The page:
Alexandre Jesus (@adbjesus)

Hello, world!

2022-08-29 (updated on 2023-08-01)

I have been thinking of starting a blog for a while, mostly to write about stuff that makes no sense to publish academically, but also to improve my writing skills. I expect to mostly write about Programming, Emacs, Linux, and other tech topics. But we will see where it goes.

In this first post I will quickly go over the implementation and deployment of this site. You can find the source code for the website at

Static Site Generator

Since this site will contain static content, I've decided to go with a static site generator. In particular, I chose Zola. The main reason for using Zola and not something else is that I am familiar with its implementation language (Rust). This can allow me to easily contribute to the project to fix any issue or scratch any itch.

In terms of styling, I'm using simple templates and CSS I implemented myself, which match the light/dark system theme option set by the user. Something I am not yet doing, is using syntax highlighting for code in blog posts. Although Zola supports this, it does not support some of the languages that I want, such as Emacs Lisp and Nix, and it is using old and buggy Sublime syntaxes. There is currently an open issue to replace the current system. Another option, would be to use a javascript based syntax highlighter. However, I would rather keep my site javascript-free. As a result, since I don't consider it to be a critical feature for now, I will not implement any syntax highlighting for the time being.

Using Org

One issue I had with Zola is that it does not suppor Org for writing content (see this issue). However, I would prefer to use it instead of markdown because I prefer and am more comfortable with its syntax, but also because I want to be able to use Org Babel to execute code within the .org file directly when writing posts for which executing code is useful.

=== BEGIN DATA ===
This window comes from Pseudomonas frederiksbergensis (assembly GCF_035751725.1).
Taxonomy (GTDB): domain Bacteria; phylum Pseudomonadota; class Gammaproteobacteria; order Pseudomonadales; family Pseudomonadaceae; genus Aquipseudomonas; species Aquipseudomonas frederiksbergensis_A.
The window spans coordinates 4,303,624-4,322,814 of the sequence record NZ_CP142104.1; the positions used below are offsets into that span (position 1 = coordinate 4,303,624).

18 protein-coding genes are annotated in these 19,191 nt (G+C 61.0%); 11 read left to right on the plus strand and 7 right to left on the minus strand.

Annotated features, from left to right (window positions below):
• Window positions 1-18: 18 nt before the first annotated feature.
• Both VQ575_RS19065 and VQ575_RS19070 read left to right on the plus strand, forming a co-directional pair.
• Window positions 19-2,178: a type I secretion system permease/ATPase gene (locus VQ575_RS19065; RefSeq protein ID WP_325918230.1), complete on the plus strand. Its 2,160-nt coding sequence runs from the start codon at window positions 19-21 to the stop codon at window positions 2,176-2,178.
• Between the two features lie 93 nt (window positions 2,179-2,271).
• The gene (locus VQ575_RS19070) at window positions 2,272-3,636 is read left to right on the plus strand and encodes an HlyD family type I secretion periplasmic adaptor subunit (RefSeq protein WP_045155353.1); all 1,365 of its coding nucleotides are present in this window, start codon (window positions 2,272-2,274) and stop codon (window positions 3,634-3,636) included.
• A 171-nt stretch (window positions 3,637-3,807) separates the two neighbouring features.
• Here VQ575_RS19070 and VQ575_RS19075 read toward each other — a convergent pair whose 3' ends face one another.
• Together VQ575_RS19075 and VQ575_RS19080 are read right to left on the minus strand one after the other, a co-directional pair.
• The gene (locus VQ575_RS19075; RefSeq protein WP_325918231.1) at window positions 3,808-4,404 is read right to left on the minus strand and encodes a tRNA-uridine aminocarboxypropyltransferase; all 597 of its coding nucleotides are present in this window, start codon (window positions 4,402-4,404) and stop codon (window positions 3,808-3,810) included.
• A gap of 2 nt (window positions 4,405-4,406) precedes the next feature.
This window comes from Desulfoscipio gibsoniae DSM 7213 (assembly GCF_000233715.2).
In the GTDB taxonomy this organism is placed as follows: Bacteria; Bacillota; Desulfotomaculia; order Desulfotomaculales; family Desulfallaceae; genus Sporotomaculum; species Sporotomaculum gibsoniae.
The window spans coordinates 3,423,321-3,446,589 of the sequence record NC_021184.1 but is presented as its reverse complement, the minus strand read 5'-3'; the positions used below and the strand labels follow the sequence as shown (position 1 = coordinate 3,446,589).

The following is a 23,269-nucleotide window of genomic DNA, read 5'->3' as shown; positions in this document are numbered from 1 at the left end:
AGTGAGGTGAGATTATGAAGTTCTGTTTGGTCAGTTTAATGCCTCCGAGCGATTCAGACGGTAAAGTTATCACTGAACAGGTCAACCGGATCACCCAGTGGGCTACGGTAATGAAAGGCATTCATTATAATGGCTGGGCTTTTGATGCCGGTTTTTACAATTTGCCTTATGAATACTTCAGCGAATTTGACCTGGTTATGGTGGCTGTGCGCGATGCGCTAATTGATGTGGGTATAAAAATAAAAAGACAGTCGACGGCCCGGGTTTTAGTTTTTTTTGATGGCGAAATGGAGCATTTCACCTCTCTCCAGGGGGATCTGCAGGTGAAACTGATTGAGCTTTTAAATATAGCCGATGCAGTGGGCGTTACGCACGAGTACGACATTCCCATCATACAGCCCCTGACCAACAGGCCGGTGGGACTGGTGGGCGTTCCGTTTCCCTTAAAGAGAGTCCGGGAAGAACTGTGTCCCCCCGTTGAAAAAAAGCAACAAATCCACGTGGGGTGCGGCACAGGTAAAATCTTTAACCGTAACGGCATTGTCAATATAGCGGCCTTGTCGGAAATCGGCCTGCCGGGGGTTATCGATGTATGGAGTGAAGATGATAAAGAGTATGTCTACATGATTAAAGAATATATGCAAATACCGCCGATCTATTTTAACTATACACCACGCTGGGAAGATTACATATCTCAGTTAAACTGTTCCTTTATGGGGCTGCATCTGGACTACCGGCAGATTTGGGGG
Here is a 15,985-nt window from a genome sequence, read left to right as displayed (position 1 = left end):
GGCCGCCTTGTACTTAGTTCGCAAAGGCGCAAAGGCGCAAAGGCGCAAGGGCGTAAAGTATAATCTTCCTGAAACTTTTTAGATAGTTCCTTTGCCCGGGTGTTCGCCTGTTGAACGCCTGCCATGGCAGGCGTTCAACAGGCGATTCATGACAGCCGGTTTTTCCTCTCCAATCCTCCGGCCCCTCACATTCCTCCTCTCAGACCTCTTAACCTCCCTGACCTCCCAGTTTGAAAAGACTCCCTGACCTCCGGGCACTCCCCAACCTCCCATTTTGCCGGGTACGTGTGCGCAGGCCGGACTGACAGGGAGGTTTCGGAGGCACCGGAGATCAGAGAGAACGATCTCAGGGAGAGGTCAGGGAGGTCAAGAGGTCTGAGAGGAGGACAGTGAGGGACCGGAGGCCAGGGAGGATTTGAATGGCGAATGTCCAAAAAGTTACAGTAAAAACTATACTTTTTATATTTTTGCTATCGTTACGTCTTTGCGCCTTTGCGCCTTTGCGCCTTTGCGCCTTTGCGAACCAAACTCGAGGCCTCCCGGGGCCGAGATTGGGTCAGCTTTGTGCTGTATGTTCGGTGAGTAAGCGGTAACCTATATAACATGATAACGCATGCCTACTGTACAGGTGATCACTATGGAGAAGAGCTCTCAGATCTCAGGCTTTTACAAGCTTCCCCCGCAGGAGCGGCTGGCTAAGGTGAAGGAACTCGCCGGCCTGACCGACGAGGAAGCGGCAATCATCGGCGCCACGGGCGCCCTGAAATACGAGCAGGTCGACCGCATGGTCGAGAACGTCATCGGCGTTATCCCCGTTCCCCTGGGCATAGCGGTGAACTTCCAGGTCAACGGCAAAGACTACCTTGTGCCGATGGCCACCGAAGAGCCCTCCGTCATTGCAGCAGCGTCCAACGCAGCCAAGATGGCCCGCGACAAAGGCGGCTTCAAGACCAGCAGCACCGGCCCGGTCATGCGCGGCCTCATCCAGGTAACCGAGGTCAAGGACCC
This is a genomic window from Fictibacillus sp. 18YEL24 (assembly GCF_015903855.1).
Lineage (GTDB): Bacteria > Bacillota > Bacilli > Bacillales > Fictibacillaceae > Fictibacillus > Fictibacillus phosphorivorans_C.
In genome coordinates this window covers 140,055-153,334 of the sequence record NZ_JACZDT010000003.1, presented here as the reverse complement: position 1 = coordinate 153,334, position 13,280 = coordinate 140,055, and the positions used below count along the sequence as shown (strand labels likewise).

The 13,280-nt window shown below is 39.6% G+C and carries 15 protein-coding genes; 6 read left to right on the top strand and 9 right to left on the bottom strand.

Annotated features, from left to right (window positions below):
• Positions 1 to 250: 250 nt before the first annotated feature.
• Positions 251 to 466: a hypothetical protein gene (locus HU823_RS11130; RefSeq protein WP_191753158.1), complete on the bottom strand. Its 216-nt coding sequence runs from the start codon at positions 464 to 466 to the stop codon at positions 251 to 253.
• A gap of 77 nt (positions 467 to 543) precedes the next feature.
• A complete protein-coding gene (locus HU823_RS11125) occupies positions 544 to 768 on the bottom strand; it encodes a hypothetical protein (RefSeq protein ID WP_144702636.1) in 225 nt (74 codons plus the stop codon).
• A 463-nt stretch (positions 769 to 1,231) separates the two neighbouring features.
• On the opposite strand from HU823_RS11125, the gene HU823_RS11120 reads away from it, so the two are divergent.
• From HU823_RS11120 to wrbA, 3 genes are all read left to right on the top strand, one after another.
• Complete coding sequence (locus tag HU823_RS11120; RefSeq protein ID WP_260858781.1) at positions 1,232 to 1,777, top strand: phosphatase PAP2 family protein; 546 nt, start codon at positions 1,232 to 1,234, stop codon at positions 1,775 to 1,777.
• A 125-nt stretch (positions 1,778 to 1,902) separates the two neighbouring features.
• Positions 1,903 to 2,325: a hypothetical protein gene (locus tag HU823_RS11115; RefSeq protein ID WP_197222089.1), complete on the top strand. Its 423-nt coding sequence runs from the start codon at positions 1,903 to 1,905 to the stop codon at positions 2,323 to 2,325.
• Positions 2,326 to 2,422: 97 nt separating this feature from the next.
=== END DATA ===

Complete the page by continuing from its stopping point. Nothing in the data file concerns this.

Nonetheless, this proved not to be an issue for my simple use case because I can automatically convert .org files to .md files (following the CommonMark spec) using pandoc, and the ox-pandoc package for Emacs. To setup ox-pandoc to export .org files to CommonMark I have the following in my Emacs configuration:

(use-package ox-pandoc
  :ensure t
  :after org
   '((?c "to cmk." org-pandoc-export-to-commonmark)
     (?C "to cmk and open." org-pandoc-export-to-commonmark-and-open))))

Then, I put the for a blog post inside a dedicated folder for that post:

└── blog
   └── 01-hello-world
      └── ... // other files

The file includes some metadata in its header for both Zola and ox-pandoc. For example, for this post I'm using the following header:

#+TITLE: Hello, world!
#+DATE: 2022-08-25
#+PANDOC_METADATA: slug:hello-world
#+PANDOC_EXTENSIONS: commonmark+yaml_metadata_block
#+PANDOC_OPTIONS: standalone:t
#+PANDOC_OPTIONS: shift-heading-level-by:2

The TITLE, DATE, and PANDOC_METADATA fields are added to the exported markdown metadata block. To add the metadata block to the generated markdown file we set the yaml_metadata_block pandoc extension in PANDOC_EXTENSIONS, and the standalone:t option in PANDOC_OPTIONS. The last line is used to start the generated headings' levels at 3 for styling purposes.

Finally, I use the C-c C-e p c shortcut to generate the markdown file, which goes into the same folder, i.e.:

└── blog
   └── 01-hello-world
      └── ... // other files

You can find the Org source for this post here.

Deploying with Nix

I deploy this site to my NixOS server using the declarative NixOS configuration capabilities. For this I have a flake.nix in the repository of this site (edit: as of 2023-08-01 the flake no longer uses flake-utils but the idea is the same, you can check the latest version on the repository):

  description = "My personal website";

  inputs = {
    nixpkgs = {
      url = "github:nixos/nixpkgs/nixos-22.05";

    flake-utils = {
      url = "github:numtide/flake-utils";
      inputs.nixpkgs.follows = "nixpkgs";

  outputs = { self, nixpkgs, flake-utils }:
    flake-utils.lib.eachDefaultSystem (system:
        pkgs = import nixpkgs { inherit system; };
      in rec { =
          pkgs.stdenv.mkDerivation {
            name = "website";
            src = self;

            buildInputs = [ pkgs.zola ];

            buildPhase = ''
              zola build

            installPhase = ''
              mkdir -p $out cp -Tr public $out/public

        packages.default = self.packages.${system}.website;

Then I add this repository to the inputs section of the NixOS flake.nix configuration file. = {
  url = "git+";
  inputs.nixpkgs.follows = "nixpkgs";

and use the nginx.virtualHosts option to deploy it:

services.nginx.virtualHosts = {
  "" = {
    default = true;
    forceSSL = true;
    enableACME = true;
    locations."/" = {
      root = "${}/public";

In the future, I will write more about my NixOS configuration using flakes, which I use to manage my personal computers and server.